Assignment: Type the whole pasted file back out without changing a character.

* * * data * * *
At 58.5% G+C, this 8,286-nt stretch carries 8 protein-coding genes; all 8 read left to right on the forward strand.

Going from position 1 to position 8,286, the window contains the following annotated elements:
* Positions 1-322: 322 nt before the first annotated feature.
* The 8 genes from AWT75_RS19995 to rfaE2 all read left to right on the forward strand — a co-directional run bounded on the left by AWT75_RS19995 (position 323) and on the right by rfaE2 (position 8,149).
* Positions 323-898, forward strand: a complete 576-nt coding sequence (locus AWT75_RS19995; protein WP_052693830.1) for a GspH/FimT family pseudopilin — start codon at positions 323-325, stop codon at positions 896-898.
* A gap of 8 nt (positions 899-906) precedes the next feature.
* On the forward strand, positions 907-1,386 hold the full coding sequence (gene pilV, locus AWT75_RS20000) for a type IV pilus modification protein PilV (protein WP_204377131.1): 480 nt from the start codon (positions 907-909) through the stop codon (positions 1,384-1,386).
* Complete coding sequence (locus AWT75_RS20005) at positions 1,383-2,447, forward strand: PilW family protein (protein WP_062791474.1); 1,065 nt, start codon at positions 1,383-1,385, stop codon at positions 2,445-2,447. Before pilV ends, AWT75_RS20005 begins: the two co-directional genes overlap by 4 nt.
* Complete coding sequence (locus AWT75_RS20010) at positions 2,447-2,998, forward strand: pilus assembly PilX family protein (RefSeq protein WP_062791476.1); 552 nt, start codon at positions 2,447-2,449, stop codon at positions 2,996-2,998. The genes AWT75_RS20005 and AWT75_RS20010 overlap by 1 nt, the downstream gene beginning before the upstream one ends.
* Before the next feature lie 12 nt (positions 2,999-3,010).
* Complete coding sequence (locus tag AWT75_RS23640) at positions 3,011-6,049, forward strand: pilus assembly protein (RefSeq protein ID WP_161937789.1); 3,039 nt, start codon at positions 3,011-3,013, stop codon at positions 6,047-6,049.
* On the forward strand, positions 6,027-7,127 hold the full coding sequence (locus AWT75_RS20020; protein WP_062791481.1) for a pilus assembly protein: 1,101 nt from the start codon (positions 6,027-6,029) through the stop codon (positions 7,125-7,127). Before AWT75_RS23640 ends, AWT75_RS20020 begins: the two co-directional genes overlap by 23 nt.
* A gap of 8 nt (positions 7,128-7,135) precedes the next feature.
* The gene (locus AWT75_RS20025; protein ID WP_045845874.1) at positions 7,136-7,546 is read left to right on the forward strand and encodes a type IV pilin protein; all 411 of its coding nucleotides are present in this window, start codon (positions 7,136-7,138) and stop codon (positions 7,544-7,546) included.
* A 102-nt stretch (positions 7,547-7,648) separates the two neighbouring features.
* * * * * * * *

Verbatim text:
At 58.5% G+C, this 8,286-nt stretch carries 8 protein-coding genes; all 8 read left to right on the forward strand.

Going from position 1 to position 8,286, the window contains the following annotated elements:
* Positions 1-322: 322 nt before the first annotated feature.
* The 8 genes from AWT75_RS19995 to rfaE2 all read left to right on the forward strand — a co-directional run bounded on the left by AWT75_RS19995 (position 323) and on the right by rfaE2 (position 8,149).
* Positions 323-898, forward strand: a complete 576-nt coding sequence (locus AWT75_RS19995; protein WP_052693830.1) for a GspH/FimT family pseudopilin — start codon at positions 323-325, stop codon at positions 896-898.
* A gap of 8 nt (positions 899-906) precedes the next feature.
* On the forward strand, positions 907-1,386 hold the full coding sequence (gene pilV, locus AWT75_RS20000) for a type IV pilus modification protein PilV (protein WP_204377131.1): 480 nt from the start codon (positions 907-909) through the stop codon (positions 1,384-1,386).
* Complete coding sequence (locus AWT75_RS20005) at positions 1,383-2,447, forward strand: PilW family protein (protein WP_062791474.1); 1,065 nt, start codon at positions 1,383-1,385, stop codon at positions 2,445-2,447. Before pilV ends, AWT75_RS20005 begins: the two co-directional genes overlap by 4 nt.
* Complete coding sequence (locus AWT75_RS20010) at positions 2,447-2,998, forward strand: pilus assembly PilX family protein (RefSeq protein WP_062791476.1); 552 nt, start codon at positions 2,447-2,449, stop codon at positions 2,996-2,998. The genes AWT75_RS20005 and AWT75_RS20010 overlap by 1 nt, the downstream gene beginning before the upstream one ends.
* Before the next feature lie 12 nt (positions 2,999-3,010).
* Complete coding sequence (locus tag AWT75_RS23640) at positions 3,011-6,049, forward strand: pilus assembly protein (RefSeq protein ID WP_161937789.1); 3,039 nt, start codon at positions 3,011-3,013, stop codon at positions 6,047-6,049.
* On the forward strand, positions 6,027-7,127 hold the full coding sequence (locus AWT75_RS20020; protein WP_062791481.1) for a pilus assembly protein: 1,101 nt from the start codon (positions 6,027-6,029) through the stop codon (positions 7,125-7,127). Before AWT75_RS23640 ends, AWT75_RS20020 begins: the two co-directional genes overlap by 23 nt.
* A gap of 8 nt (positions 7,128-7,135) precedes the next feature.
* The gene (locus AWT75_RS20025; protein ID WP_045845874.1) at positions 7,136-7,546 is read left to right on the forward strand and encodes a type IV pilin protein; all 411 of its coding nucleotides are present in this window, start codon (positions 7,136-7,138) and stop codon (positions 7,544-7,546) included.
* A 102-nt stretch (positions 7,547-7,648) separates the two neighbouring features.